'He was very inspiring': Saskatoon kids talk to astronaut aboard International Space Station
Canadian astronaut David Saint-Jacques answered questions about life in space
You could feel the excitement across the room.
On Thursday morning, dozens of elementary school kids packed into Convocation Hall at the University of Saskatchewan to speak to Canadian astronaut David Saint-Jacques aboard the International Space Station (ISS).
Speaking over a live feed run by Mission Control in Houston, Texas, Saint-Jacques fielded questions from the students which covered everything from explaining what it's like to blast off in a rocket to how to go to sleep in space without bumping around the room.
"A rocket ride is an unbelievable moment," Saint-Jacques said. "They ignite the engines, and this thing comes alive, and it's as if two giant hands were carrying you all the way up to space."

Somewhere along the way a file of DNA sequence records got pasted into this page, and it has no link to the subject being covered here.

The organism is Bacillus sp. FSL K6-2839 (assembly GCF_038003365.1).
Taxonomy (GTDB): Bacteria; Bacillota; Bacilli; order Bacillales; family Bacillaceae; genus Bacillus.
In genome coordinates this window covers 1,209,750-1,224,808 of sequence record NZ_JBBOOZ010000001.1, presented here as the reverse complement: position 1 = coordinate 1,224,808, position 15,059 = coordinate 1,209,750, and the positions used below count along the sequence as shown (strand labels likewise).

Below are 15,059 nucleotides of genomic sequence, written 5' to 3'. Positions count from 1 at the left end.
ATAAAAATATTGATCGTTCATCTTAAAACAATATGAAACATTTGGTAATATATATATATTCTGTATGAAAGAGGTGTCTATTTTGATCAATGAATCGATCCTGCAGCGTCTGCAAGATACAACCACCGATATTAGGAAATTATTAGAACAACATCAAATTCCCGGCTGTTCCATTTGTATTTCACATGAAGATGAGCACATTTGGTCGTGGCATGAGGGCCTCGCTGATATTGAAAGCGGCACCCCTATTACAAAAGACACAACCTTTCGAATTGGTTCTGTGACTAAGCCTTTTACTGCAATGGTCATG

Saint-Jacques flew to the ISS in December. While aboard the station, the medical doctor and astrophysicist will conduct experiments and test new technologies.
Needless to say, the kids in the room were pretty impressed.
"It was a very fascinating experience," said Louis Pascal, a Grade 6 student. "He was very inspiring."
The event was MCed by retired Saskatoon-born astronaut Dr. Dave Williams. He said events like these are important to foster a love of space exploration in children.
"The next generation of Canadian astronauts is out there somewhere," he said. "They might be seven years old, they might be 10 years old, they might be in university, and they're dreaming about becoming an astronaut."
Williams was on the Canadian Space Agency panel that selected Saint-Jacques. He said kids should never give up on their dreams.
"Go for it," he said. "Be resilient. Don't let others define your dream. Hold on to your passion."
The event kick-started this year's Spectrum at the University of Saskatchewan. Every three years, students at the university use the event to showcase research conducted in science and engineering.
This year, Spectrum features demonstrations by the university's space design team as well as the Saskatoon Combat Robotics Club.
Spectrum runs until Sunday.